Npower rejects tax avoidance claims
Energy giant Npower has rejected fresh claims that it is avoiding its tax obligations in the UK following a report that it has shifted millions in profit to Malta.
The company admitted earlier this month that it has not paid corporation tax in the UK for three years, arguing that it has invested "billions" in new power stations and wind technology.
But a report in The Sun claims that it has avoided paying up to £108 million in UK corporation tax in the past four years with the use of a Maltese company called Scaris.
The report claims that more than half of the firm's funding comes from German owner RWE via loans paid through Scaris, a shell company based in the Mediterranean tax haven, allowing Npower to return annual interest on the loans.
It claims the arrangement means the UK gas and electricity supplier can post a loss here, and avoid corporation tax.
A spokesman for RWE Npower confirmed it worked with the Malta company "for a couple of years" until 2011, adding: "I can categorically state that this makes no difference to our UK tax situation."
He added: "All of the ways in which we manage our tax is approved by HMRC. I can confirm that all of our UK activity is taxed in the UK and we pay all the taxes due. The reason it has been modest in the last few years is that we have invested around £5 billion in the UK."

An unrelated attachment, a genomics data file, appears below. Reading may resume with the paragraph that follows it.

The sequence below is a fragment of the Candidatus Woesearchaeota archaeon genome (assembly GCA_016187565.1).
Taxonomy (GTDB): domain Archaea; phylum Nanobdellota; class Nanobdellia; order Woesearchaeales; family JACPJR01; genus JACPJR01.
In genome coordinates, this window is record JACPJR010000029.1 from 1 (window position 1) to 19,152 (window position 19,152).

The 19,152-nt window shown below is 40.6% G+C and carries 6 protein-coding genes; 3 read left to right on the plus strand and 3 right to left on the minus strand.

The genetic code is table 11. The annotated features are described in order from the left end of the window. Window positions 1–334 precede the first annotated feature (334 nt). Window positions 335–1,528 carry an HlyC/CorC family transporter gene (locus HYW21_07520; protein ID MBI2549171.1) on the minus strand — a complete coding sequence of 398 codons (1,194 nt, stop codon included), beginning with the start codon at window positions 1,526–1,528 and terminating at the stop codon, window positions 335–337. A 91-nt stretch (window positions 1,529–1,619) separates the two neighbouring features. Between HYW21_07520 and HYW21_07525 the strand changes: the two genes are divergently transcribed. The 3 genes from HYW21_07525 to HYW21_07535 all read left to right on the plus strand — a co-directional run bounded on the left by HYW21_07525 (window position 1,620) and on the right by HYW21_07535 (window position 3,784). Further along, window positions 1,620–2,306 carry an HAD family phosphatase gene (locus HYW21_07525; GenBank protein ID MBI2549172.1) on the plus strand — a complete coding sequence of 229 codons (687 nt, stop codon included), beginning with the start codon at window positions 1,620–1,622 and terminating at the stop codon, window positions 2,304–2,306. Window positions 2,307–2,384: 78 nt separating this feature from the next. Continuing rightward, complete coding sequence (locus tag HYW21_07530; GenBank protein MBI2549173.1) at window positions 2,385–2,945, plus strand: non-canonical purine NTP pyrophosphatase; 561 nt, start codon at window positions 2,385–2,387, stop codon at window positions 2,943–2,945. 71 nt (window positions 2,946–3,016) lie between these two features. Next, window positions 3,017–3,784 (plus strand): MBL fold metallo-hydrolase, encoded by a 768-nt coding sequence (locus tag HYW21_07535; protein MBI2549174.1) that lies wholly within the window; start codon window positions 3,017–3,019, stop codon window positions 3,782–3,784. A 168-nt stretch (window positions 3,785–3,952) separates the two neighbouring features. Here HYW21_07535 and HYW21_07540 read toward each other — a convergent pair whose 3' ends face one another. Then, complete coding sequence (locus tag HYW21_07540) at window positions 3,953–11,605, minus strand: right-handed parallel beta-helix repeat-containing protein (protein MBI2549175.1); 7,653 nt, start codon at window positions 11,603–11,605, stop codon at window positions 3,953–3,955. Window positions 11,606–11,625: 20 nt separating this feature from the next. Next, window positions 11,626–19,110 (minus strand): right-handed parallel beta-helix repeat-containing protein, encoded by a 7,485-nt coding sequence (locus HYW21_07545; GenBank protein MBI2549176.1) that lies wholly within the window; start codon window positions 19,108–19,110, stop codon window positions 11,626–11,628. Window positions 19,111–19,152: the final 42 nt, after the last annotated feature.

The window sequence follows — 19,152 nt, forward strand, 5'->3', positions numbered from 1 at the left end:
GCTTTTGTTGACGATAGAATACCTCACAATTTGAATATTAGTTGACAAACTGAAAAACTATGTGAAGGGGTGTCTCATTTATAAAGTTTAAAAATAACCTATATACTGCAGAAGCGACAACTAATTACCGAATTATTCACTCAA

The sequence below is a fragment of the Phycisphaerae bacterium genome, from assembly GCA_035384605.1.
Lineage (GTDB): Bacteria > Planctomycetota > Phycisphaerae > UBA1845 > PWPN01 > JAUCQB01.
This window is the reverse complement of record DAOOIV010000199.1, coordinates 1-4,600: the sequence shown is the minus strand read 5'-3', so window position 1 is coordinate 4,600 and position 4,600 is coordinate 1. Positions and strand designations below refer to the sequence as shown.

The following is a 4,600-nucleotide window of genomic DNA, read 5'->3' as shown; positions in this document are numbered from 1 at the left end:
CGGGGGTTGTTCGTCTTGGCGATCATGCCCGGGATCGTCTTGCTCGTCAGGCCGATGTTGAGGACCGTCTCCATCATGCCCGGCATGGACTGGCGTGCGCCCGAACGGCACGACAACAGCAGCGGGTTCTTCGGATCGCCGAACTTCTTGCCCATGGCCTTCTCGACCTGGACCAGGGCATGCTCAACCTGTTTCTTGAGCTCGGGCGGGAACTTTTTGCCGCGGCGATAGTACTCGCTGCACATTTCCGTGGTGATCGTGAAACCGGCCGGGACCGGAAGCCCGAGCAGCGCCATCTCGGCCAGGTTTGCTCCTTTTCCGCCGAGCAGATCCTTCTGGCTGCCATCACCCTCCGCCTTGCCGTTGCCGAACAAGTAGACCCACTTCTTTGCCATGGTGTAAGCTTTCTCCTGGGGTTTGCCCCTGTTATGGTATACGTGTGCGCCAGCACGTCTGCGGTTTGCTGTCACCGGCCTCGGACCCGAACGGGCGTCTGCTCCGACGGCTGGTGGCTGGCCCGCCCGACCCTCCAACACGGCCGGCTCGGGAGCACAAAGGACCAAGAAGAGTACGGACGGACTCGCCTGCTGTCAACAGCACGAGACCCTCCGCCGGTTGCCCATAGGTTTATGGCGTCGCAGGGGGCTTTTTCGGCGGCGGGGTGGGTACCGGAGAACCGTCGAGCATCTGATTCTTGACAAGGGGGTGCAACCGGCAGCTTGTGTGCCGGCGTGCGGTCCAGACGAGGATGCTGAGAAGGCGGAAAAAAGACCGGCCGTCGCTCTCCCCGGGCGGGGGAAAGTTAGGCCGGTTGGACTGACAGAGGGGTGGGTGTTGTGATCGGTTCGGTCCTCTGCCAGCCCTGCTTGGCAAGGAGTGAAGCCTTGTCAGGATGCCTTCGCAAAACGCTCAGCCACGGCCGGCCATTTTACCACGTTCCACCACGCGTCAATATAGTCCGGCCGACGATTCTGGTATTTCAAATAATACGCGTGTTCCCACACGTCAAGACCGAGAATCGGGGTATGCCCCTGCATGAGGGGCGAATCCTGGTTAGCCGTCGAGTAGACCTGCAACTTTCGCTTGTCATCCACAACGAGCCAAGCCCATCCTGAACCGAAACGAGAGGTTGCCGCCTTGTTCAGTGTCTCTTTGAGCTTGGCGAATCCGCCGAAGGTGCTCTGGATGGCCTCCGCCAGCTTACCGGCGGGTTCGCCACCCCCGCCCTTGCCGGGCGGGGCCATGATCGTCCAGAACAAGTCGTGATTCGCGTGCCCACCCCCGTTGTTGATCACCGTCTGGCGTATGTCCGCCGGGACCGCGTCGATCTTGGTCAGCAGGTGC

On April 16 RWE Npower's chief executive Paul Massara told the Commons Energy and Climate Change Select Committee that the company had not paid corporation tax for three years after he was asked by Labour MP Ian Lavery if he could confirm how much it had paid in 2009, 2010 and 2011.
Mr Massara said: ''So we will not have paid corporation tax in those three years. Effectively we have invested £5 billion in the last five years building power plants, creating jobs, creating employment and helping to keep the lights on.
"If we had not made that investment we would not have the deductibility that we would be allowed. That is a simple accounting UK rule.'"